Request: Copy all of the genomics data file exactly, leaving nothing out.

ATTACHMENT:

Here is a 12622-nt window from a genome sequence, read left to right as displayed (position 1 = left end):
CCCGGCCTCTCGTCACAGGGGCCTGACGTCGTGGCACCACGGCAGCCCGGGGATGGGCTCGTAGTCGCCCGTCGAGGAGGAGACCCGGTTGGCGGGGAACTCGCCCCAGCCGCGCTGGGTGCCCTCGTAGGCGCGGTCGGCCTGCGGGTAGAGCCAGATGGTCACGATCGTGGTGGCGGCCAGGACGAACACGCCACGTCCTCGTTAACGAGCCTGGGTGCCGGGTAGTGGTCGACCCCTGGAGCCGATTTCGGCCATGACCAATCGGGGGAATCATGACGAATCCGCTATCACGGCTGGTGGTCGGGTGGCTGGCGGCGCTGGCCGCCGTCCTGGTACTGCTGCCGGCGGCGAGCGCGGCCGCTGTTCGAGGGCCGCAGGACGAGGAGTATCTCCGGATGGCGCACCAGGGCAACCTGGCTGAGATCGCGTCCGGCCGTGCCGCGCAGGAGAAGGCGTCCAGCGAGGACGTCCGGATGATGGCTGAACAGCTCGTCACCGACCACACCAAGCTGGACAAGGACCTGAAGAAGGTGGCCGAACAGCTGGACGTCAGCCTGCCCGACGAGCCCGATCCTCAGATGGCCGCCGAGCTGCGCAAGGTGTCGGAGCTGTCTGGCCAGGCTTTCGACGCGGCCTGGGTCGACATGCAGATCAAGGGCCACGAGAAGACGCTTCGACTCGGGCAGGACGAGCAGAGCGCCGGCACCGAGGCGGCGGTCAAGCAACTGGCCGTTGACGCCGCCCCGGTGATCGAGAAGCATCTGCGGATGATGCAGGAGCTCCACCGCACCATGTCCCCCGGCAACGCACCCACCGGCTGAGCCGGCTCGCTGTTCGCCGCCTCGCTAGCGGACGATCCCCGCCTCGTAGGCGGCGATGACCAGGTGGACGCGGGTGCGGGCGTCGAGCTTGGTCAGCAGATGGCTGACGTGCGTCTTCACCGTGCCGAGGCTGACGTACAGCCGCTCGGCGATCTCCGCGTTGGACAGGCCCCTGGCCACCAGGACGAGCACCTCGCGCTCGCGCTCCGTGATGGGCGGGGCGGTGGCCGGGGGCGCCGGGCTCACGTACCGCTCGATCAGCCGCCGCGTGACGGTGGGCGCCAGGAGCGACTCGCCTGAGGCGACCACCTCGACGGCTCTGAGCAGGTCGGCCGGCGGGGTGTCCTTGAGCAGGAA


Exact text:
Here is a 12622-nt window from a genome sequence, read left to right as displayed (position 1 = left end):
CCCGGCCTCTCGTCACAGGGGCCTGACGTCGTGGCACCACGGCAGCCCGGGGATGGGCTCGTAGTCGCCCGTCGAGGAGGAGACCCGGTTGGCGGGGAACTCGCCCCAGCCGCGCTGGGTGCCCTCGTAGGCGCGGTCGGCCTGCGGGTAGAGCCAGATGGTCACGATCGTGGTGGCGGCCAGGACGAACACGCCACGTCCTCGTTAACGAGCCTGGGTGCCGGGTAGTGGTCGACCCCTGGAGCCGATTTCGGCCATGACCAATCGGGGGAATCATGACGAATCCGCTATCACGGCTGGTGGTCGGGTGGCTGGCGGCGCTGGCCGCCGTCCTGGTACTGCTGCCGGCGGCGAGCGCGGCCGCTGTTCGAGGGCCGCAGGACGAGGAGTATCTCCGGATGGCGCACCAGGGCAACCTGGCTGAGATCGCGTCCGGCCGTGCCGCGCAGGAGAAGGCGTCCAGCGAGGACGTCCGGATGATGGCTGAACAGCTCGTCACCGACCACACCAAGCTGGACAAGGACCTGAAGAAGGTGGCCGAACAGCTGGACGTCAGCCTGCCCGACGAGCCCGATCCTCAGATGGCCGCCGAGCTGCGCAAGGTGTCGGAGCTGTCTGGCCAGGCTTTCGACGCGGCCTGGGTCGACATGCAGATCAAGGGCCACGAGAAGACGCTTCGACTCGGGCAGGACGAGCAGAGCGCCGGCACCGAGGCGGCGGTCAAGCAACTGGCCGTTGACGCCGCCCCGGTGATCGAGAAGCATCTGCGGATGATGCAGGAGCTCCACCGCACCATGTCCCCCGGCAACGCACCCACCGGCTGAGCCGGCTCGCTGTTCGCCGCCTCGCTAGCGGACGATCCCCGCCTCGTAGGCGGCGATGACCAGGTGGACGCGGGTGCGGGCGTCGAGCTTGGTCAGCAGATGGCTGACGTGCGTCTTCACCGTGCCGAGGCTGACGTACAGCCGCTCGGCGATCTCCGCGTTGGACAGGCCCCTGGCCACCAGGACGAGCACCTCGCGCTCGCGCTCCGTGATGGGCGGGGCGGTGGCCGGGGGCGCCGGGCTCACGTACCGCTCGATCAGCCGCCGCGTGACGGTGGGCGCCAGGAGCGACTCGCCTGAGGCGACCACCTCGACGGCTCTGAGCAGGTCGGCCGGCGGGGTGTCCTTGAGCAGGAA